The Series Series: The Unexpected Enlightenment of Rachel Griffin by L. Jagi Lamplighter

The Series Series: The Unexpected Enlightenment of Rachel Griffin by L. Jagi Lamplighter

Don’t start with the cover, or the blurb, or the elevator pitch. Don’t start with which other books The Unexpected Enlightenment of Rachel Griffin resembles.

To get into the right mood for the story and its intriguing implications, consider Pollepel Island, a ruined fantasy landscape in the Hudson River. Many times I’ve taken the train north from New York City and looked forward to the few minutes’ glimpse of the Bannerman Castle. It’s a story magnet.

L. Jagi Lamplighter is not the first fantasy author to use the island as a setting, but she may be the first one to capture how much it feels like a misplaced island, like a chunk of dream-Scotland lifted by giants from another continent–if not another universe entirely–and deposited randomly in America. Lamplighter’s version of Pollepel Island is an illusion that hides in plain sight the floating island of Roanoke. Yes, the Lost Colony’s Roanoke, navigated around the world by sorcerers who built there a sanctuary and a school.

All roads lead to wizard school. Don’t let it get you down. Lamplighter is doing several unexpected things with the wizard school trope.

This YA novel’s debt to J.K. Rowling is not a bug, it’s a feature. I worried early on that Rachel Griffin might turn out to be fanfic that got too big for its britches, but it turns out to be a wildly intertextual book that proudly draws on many classics of the YA fantasy canon–probably more of them than I recognized. There are graceful nods to LeGuin’s Earthsea with its wizard academy on Roke where true names shape reality, to Philip Pullman’s use of the many-worlds hypothesis, and to C.S. Lewis’s examination of religion. That last is the trickiest one, I think. How many people do you know who loved The Chronicles of Narnia as children, but who found the heavyhanded allegory problematic when they reread the series as adults?

What I especially like about Lamplighter’s turn here is that she has transformed an objection posed by people who wanted to ban the Harry Potter novels–the total absence of religion from the characters’ inner lives–into part of the mystery Rachel Griffin and her friends need to solve. Their world’s history has been deliberately altered, certainly in its records, and possibly in its substance. The magic-using community of the Wise runs on the assumption that they know the true history, which is concealed from the Unwary non-magical folk. Only there are other worlds, with other histories and other laws of nature, and reality is both mutable and permeable. As forces both friendly and destructive infiltrate Rachel’s universe from outside, not only is it unclear to the children in the wizard school what the limits and possibilities of magic are, it’s unclear to every character in every faction.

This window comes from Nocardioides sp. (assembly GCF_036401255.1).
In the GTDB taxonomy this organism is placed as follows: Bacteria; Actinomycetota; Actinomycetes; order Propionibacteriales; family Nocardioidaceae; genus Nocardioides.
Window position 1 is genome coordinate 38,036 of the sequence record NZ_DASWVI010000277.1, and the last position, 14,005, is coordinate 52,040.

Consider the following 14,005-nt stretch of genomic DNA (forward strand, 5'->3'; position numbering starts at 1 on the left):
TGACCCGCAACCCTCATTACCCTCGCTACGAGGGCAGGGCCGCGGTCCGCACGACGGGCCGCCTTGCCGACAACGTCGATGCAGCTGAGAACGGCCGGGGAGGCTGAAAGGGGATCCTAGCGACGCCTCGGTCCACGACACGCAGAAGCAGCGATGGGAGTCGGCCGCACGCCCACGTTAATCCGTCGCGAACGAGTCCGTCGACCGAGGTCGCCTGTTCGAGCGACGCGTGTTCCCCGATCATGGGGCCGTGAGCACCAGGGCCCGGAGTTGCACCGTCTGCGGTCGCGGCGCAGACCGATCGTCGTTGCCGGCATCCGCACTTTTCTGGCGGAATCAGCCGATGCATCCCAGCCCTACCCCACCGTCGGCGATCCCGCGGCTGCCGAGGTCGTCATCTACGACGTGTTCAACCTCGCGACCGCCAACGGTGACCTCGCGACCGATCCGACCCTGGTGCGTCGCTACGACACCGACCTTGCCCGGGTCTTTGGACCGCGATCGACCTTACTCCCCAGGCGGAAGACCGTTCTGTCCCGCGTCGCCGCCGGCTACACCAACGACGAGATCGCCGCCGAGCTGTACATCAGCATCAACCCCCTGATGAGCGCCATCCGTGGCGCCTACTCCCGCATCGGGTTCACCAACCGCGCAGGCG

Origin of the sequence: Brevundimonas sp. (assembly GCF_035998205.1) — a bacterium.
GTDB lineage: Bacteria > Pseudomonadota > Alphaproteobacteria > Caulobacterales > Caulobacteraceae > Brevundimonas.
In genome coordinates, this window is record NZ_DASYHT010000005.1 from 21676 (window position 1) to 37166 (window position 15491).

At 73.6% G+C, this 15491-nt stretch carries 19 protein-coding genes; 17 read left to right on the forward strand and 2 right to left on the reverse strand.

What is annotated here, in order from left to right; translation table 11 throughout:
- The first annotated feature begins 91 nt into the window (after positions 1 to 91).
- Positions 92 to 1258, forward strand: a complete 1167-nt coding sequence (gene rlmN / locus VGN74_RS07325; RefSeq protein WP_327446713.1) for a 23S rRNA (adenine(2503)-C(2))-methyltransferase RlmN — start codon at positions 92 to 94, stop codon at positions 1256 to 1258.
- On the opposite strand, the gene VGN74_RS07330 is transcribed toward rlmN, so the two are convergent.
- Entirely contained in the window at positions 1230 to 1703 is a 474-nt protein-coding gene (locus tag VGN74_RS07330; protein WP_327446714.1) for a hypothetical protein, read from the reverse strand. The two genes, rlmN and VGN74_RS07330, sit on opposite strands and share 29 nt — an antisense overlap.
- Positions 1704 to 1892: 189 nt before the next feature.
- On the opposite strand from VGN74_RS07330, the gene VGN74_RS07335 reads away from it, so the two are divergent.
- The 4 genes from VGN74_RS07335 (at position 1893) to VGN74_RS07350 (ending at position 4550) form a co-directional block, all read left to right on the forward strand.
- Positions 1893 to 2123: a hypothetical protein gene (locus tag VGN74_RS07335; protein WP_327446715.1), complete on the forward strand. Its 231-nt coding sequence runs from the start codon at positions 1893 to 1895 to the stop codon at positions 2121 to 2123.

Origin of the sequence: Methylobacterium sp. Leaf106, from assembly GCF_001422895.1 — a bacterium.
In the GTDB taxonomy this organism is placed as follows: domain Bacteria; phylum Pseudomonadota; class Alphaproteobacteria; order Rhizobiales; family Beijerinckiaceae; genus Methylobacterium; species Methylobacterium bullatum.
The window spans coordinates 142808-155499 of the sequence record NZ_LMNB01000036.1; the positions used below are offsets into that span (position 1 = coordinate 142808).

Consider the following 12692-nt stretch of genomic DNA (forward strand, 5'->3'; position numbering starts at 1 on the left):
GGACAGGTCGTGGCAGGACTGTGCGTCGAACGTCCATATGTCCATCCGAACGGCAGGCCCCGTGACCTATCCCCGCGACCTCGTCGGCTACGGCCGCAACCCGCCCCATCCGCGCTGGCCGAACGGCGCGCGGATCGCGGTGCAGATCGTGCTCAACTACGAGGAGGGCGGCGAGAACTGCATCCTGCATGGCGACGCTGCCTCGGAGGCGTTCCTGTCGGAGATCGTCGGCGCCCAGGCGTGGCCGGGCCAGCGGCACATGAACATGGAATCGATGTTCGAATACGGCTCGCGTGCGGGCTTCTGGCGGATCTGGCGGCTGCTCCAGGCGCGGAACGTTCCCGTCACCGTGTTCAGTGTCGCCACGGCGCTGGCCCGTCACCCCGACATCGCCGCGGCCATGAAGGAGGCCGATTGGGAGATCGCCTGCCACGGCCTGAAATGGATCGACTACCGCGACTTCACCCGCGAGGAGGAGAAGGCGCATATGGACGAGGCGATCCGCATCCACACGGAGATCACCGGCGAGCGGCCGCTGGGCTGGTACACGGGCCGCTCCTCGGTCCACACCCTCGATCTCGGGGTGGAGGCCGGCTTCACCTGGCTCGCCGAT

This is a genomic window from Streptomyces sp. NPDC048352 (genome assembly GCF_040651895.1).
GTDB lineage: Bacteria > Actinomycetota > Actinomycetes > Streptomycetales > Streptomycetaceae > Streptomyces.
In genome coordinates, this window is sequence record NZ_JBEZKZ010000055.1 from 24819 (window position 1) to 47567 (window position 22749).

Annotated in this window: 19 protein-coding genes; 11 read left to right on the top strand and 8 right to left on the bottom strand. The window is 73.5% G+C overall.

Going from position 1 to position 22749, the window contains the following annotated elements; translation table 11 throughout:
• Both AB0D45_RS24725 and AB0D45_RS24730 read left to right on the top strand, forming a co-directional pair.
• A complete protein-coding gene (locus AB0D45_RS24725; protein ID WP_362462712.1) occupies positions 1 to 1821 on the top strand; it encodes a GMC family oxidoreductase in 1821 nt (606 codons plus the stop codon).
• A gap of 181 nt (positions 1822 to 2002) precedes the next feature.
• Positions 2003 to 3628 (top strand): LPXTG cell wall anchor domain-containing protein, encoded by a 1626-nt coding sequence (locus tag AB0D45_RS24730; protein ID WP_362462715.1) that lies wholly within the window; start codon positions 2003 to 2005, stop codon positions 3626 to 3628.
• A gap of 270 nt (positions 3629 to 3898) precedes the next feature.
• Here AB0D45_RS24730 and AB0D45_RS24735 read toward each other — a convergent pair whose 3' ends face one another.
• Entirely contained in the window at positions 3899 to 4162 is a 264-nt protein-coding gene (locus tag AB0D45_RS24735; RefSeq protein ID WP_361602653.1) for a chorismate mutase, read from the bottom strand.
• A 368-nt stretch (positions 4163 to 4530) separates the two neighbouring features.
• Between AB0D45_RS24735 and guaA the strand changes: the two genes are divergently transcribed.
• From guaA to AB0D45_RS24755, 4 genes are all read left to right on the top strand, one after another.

One of the things that makes Rachel a strong enough character to carry the story is that she regards this sudden instability as exciting. She wants to know everything, and at age thirteen she has the innocence to imagine that knowing everything will be a joyful quest, even a joyful attainment. Inevitably she reminds the reader of Hermione Granger from the Harry Potter books, but her personality and approach are vividly different.

The main way in which the unavoidable comparisons with Rowling come off less favorably for Lamplighter is in the secondary and tertiary characters. Where Rowling’s cast has a surfeit of individuals with unique histories, agendas, and personalities that are, if anything, too lovingly detailed, Lamplighter’s cast has several characters who are, even after several appearances in a relatively short book, hard to tell apart as personalities. They’re labeled and assigned their functions, but not all of them are revealed the way I like to feel a character has been revealed.

That said, there’s plenty of room in the planned sequels for the supporting cast to develop. There’s plenty of room, too, for the mythic and religious conflicts among the various universes to come to a head. Rachel’s world is a polytheistic one in which the Wise are descendants of gods, fae, and other supernatural beings, but it clearly once had a now-erased strand of monotheism in its history. Lamplighter has handled the cosmological level of the book well enough that I want to see what Rachel Griffin does next to save her world from the raven who is an omen of the death of worlds–but of which worlds, and with what aftereffects?

(Full disclosure: the review copy of this book was given me by the publisher, Dark Quest Books, which will also be publishing one of my books in early 2014. I welcome review copies of first volumes of new fantasy series, from large presses and small, and from self-published authors. I don’t guarantee that I’ll review them all, or that I’ll like them all, but I will make every effort to be fair-minded toward them all.)

 


Sarah Avery’s short story “The War of the Wheat Berry Year” appeared in the last print issue of Black Gate. A related novella, “The Imlen Bastard,” is slated to appear in BG‘s new online incarnation. Her contemporary fantasy novella collection, Tales from Rugosa Coven, follows the adventures of some very modern Pagans in a supernatural version of New Jersey even weirder than the one you think you know. You can keep up with her at her website, sarahavery.com, and follow her on Twitter.

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